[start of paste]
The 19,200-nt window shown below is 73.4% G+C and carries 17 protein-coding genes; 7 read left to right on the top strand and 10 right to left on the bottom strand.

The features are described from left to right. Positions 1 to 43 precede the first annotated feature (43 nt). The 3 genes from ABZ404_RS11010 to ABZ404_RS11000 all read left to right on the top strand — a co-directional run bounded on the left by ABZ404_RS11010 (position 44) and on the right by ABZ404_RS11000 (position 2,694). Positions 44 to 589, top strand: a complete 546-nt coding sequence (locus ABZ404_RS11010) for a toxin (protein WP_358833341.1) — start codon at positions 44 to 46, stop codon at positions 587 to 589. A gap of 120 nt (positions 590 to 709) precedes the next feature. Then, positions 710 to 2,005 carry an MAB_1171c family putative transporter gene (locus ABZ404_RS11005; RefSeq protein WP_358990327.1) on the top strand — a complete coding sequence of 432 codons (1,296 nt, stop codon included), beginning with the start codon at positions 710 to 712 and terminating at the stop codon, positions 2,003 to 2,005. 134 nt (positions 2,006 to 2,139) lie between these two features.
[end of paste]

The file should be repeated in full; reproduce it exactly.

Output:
The 19,200-nt window shown below is 73.4% G+C and carries 17 protein-coding genes; 7 read left to right on the top strand and 10 right to left on the bottom strand.

The features are described from left to right. Positions 1 to 43 precede the first annotated feature (43 nt). The 3 genes from ABZ404_RS11010 to ABZ404_RS11000 all read left to right on the top strand — a co-directional run bounded on the left by ABZ404_RS11010 (position 44) and on the right by ABZ404_RS11000 (position 2,694). Positions 44 to 589, top strand: a complete 546-nt coding sequence (locus ABZ404_RS11010) for a toxin (protein WP_358833341.1) — start codon at positions 44 to 46, stop codon at positions 587 to 589. A gap of 120 nt (positions 590 to 709) precedes the next feature. Then, positions 710 to 2,005 carry an MAB_1171c family putative transporter gene (locus ABZ404_RS11005; RefSeq protein WP_358990327.1) on the top strand — a complete coding sequence of 432 codons (1,296 nt, stop codon included), beginning with the start codon at positions 710 to 712 and terminating at the stop codon, positions 2,003 to 2,005. 134 nt (positions 2,006 to 2,139) lie between these two features.